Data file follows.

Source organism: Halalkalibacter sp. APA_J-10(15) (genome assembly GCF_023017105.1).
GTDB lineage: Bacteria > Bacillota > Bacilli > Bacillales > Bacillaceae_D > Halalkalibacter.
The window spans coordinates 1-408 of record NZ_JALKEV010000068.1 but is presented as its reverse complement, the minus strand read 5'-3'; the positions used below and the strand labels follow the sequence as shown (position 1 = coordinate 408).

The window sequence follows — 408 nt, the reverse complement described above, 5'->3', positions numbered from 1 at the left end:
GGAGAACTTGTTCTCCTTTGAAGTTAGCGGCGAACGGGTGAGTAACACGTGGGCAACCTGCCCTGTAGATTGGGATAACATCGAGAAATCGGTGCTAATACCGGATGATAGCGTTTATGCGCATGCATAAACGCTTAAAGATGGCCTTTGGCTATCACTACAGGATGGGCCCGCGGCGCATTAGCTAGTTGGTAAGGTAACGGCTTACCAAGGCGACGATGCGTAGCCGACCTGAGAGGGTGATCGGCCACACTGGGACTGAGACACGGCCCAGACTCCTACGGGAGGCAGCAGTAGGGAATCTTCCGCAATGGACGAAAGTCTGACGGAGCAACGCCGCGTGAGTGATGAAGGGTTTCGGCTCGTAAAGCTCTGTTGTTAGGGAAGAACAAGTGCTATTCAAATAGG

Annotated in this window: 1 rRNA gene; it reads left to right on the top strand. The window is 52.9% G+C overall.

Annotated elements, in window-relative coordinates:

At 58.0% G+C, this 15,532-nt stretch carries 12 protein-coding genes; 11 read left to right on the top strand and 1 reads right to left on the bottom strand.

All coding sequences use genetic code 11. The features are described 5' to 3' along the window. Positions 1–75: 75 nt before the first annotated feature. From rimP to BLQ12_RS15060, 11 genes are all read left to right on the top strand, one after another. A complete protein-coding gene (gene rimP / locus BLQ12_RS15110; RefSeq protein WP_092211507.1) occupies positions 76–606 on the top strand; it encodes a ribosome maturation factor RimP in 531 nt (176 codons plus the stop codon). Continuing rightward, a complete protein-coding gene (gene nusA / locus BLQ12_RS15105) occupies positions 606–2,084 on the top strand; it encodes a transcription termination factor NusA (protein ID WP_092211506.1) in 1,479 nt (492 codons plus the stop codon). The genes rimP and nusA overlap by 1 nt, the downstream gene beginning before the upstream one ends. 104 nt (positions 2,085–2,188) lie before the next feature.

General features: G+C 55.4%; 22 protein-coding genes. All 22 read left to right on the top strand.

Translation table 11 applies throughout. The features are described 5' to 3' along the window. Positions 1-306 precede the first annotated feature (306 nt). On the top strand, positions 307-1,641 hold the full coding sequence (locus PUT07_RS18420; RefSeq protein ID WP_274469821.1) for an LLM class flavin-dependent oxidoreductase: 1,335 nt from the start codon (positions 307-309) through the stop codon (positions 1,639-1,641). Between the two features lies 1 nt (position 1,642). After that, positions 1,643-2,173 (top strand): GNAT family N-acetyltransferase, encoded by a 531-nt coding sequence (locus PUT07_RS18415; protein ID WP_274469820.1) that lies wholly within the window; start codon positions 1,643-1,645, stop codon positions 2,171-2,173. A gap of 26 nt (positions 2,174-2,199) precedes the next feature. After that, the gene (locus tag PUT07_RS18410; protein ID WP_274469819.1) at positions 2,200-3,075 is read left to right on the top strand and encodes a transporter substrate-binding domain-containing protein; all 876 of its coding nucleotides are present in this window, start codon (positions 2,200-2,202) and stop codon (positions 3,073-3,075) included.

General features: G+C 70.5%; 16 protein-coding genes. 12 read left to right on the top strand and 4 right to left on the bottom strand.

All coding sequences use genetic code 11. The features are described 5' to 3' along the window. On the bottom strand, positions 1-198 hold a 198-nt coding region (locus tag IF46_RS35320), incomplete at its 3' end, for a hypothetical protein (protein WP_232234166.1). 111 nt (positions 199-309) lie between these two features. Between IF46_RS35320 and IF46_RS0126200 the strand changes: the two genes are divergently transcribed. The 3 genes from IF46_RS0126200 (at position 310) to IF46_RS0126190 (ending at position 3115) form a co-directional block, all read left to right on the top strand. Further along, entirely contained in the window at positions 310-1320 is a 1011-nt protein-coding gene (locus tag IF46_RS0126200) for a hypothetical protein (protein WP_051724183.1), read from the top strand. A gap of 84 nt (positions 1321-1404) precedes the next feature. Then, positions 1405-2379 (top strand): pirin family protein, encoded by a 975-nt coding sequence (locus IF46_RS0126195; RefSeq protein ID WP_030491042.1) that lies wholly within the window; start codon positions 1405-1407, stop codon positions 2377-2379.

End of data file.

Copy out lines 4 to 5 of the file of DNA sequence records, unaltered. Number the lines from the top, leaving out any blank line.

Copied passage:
The window sequence follows — 408 nt, the reverse complement described above, 5'->3', positions numbered from 1 at the left end:
GGAGAACTTGTTCTCCTTTGAAGTTAGCGGCGAACGGGTGAGTAACACGTGGGCAACCTGCCCTGTAGATTGGGATAACATCGAGAAATCGGTGCTAATACCGGATGATAGCGTTTATGCGCATGCATAAACGCTTAAAGATGGCCTTTGGCTATCACTACAGGATGGGCCCGCGGCGCATTAGCTAGTTGGTAAGGTAACGGCTTACCAAGGCGACGATGCGTAGCCGACCTGAGAGGGTGATCGGCCACACTGGGACTGAGACACGGCCCAGACTCCTACGGGAGGCAGCAGTAGGGAATCTTCCGCAATGGACGAAAGTCTGACGGAGCAACGCCGCGTGAGTGATGAAGGGTTTCGGCTCGTAAAGCTCTGTTGTTAGGGAAGAACAAGTGCTATTCAAATAGG